lundi 10 mars 2008
A new high in getting low (John Connelly, New York)
assume vivid astro focus, Tamy Ben-Tor, Marco Boggio-Sella, Tom Burr, Brian Clifton, Peter Coffin, Anne Collier, Donnie & Travis, Jeronimo Elespe, Dana Frankfort, Jonah Freeman, Sam Gordon, Wade Guyton, Tamar Halpern, Kent Henricksen, Matthew Higgs, Scott Hug, Daniel Lefcourt, Legion, Justin Lowe, Keith Mayerson, Kenric McDowell, Dave McKenzie, Sean Paul, Michael Phelan, Alexandre Singh, Patricia Treib, Justin Samson, Nolan Simon, Joshua Smith, Meredyth Sparks, A.L. Steiner, Dannielle Tegeder, Sara VanDerBeek, Michael Wetzel, Grant Worth
A New High In Getting Low (NYC) is an expanded version of an exhibition that was first shown at Artnews Projects in Berlin in October 2007. All the artists in both exhibitions are NYC based and there is no singular theme except for the criteria of living andworking in New York post 9/11. Most of the works share a dark subtext that could be construed as something related to the paranoia, denial and mania that has absorbed the city for the last six years. There have been many dramatic shifts in New York (and the New York art world) since the fall of 2001, and many of these artworks can be read as a reaction to these changes. The choice of the title "A New High In Getting Low" (itself a corrupted version of the name of one of the artworks in the show) references not only an ongoing dialog between the polarities of high and low art, but also the cultural and social highs and lows that find a convenient metaphor in popular drug culture. The terminology can also opportunely be applied to the current American political and economic realities. For example, the current international perception of the United States has arguably reached an all-time low, the value of the dollar abroad continues to fall and the instability in the national economy has almost daily reverberations worldwide. This exhibition in many ways offers a glimpse into a contemporary cultural climate feeling the after effects of unprecedented dramatic political and economic shifts in America.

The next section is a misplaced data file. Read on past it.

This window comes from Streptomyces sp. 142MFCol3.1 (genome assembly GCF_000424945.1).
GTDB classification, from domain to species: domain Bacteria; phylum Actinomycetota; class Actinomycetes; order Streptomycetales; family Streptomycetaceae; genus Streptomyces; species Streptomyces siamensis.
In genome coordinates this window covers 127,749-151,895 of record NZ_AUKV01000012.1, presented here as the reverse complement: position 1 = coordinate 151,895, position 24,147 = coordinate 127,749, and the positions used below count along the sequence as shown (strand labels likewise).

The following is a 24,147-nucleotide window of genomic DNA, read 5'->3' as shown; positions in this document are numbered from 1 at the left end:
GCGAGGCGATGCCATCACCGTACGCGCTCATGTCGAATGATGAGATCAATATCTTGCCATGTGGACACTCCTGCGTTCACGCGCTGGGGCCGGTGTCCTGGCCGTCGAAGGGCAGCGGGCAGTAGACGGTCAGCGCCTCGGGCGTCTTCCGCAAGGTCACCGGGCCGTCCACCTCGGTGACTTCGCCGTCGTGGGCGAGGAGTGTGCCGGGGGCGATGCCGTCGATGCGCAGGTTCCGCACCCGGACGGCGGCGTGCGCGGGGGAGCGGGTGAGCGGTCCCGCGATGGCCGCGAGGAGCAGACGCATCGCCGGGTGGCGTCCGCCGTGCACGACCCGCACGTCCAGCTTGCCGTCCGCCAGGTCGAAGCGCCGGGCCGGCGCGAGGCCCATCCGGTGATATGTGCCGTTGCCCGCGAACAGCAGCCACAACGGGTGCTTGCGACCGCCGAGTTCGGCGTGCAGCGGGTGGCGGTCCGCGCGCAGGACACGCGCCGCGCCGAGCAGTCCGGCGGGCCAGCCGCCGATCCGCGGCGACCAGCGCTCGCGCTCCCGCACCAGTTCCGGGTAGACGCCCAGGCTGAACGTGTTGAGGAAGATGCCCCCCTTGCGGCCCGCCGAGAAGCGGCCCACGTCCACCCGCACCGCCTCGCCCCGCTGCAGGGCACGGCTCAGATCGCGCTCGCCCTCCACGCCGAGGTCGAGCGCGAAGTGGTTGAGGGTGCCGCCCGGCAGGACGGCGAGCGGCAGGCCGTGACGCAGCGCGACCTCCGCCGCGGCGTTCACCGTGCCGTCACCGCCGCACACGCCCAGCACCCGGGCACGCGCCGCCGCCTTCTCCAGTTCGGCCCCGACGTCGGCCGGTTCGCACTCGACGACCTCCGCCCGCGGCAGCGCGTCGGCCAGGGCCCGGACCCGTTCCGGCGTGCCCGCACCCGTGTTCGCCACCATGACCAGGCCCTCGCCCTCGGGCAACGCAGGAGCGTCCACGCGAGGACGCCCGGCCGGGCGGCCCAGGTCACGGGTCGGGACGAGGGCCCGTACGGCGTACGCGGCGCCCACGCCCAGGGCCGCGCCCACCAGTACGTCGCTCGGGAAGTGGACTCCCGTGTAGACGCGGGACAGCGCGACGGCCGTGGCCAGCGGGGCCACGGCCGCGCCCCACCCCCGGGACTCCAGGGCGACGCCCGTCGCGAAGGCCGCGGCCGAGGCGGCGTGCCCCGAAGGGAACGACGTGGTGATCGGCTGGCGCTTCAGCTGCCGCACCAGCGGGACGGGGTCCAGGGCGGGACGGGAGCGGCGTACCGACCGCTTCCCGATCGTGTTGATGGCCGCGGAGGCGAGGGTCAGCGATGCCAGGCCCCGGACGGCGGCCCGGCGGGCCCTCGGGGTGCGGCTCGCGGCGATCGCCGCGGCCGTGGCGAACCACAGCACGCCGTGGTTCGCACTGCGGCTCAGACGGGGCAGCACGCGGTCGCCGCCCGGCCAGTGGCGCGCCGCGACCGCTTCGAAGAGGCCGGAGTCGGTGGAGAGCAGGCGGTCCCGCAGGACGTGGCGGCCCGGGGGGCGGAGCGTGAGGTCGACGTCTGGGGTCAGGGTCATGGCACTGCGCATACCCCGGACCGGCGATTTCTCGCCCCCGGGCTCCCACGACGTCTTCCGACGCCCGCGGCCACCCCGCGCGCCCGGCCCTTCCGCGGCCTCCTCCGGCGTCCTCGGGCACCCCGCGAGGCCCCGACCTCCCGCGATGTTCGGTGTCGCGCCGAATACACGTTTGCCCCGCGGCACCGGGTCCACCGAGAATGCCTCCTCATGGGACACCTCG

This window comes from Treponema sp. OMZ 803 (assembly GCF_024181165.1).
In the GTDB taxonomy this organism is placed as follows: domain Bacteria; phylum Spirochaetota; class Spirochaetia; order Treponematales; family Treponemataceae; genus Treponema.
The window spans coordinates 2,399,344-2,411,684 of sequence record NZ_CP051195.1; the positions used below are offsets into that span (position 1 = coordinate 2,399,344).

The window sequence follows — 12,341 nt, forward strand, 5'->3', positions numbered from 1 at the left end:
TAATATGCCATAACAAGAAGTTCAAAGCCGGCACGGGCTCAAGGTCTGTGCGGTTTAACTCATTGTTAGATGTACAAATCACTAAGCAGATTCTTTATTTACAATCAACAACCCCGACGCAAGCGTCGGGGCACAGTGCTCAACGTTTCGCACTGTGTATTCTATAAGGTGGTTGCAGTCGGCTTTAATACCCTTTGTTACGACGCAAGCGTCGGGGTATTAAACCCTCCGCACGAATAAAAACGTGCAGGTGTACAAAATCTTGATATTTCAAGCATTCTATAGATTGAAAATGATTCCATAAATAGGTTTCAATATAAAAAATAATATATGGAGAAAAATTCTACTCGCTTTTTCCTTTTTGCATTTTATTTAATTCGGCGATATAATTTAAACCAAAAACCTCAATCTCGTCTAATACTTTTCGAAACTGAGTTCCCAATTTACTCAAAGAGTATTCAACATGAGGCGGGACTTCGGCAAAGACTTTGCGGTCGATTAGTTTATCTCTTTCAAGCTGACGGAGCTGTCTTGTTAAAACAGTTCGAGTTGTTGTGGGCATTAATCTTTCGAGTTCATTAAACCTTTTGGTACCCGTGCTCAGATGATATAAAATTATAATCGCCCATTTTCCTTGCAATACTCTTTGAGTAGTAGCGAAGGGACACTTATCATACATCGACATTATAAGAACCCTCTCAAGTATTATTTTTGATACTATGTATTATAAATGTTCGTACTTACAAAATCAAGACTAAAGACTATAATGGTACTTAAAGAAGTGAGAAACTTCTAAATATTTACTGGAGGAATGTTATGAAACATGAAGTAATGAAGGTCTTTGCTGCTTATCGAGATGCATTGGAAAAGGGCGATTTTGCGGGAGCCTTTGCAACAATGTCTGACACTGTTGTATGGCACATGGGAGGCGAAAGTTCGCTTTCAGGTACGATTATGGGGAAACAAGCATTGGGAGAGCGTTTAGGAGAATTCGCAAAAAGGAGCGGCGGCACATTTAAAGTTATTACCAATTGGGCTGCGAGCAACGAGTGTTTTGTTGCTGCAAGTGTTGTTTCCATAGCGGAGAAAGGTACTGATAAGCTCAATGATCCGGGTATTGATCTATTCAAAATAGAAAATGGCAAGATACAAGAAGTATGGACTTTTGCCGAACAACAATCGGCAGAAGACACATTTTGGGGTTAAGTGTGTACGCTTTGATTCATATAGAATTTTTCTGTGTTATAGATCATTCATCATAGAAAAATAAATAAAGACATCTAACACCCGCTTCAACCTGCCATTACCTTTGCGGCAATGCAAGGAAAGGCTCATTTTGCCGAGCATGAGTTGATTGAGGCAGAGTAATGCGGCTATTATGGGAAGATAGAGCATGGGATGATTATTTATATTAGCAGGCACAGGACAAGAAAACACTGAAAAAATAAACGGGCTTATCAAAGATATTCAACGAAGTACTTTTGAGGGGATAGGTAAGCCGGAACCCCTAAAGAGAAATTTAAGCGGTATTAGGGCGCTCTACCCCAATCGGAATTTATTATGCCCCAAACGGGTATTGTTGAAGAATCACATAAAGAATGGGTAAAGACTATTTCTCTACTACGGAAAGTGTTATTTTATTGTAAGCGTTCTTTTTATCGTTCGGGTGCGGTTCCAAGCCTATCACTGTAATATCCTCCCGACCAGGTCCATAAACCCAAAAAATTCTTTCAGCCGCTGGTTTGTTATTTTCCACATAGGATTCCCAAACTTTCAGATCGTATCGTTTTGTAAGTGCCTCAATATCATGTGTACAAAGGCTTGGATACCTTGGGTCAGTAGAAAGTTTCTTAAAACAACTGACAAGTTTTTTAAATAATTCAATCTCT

Art made in New York since 9/11 is the theme, or rather the mood, of this 36-artist group show (an expanded version of an exhibition at the Berlin gallery Artnews Projects in October 2007). With oblique references to the economy and to drug culture, the title suggests a citywide diagnosis of post-traumatic stress or even a kind of manic depression. At one end of the spectrum is Matthew Higgs’s framed book page reading “Late 20th Century Art”; at the other is Sam Gordon’s “24 Hours in New York (The Lost Kinetic World, Volumes 1-12)” (2005-7), a day’s worth of video footage of local artists and art world personalities. A few paintings stand out from the glut of appropriation, assemblage and mixed-media works. Keith Mayerson’s painting “9/11” (2007) renders the smoke from the burning towers in a cloying Impressionist palette. Daniel Lefcourt’s abstract acrylics-on-board resemble blacked-out lines of text from government documents. Jeronimo Elespe’s small oil portrait of a dark-haired boy in a navy anorak has an unsettling, vaguely memorial aspect. Resurrected Pop describes the work of Tom Burr, who makes the homoerotic subtext of Warhol’s “13 Most Wanted Men” fully explicit, and that of Scott Hug, whose “JFK” (2007) pairs a black mirror with a photograph of President Kennedy in dark sunglasses. One is celebratory, the other mournful; both feel current.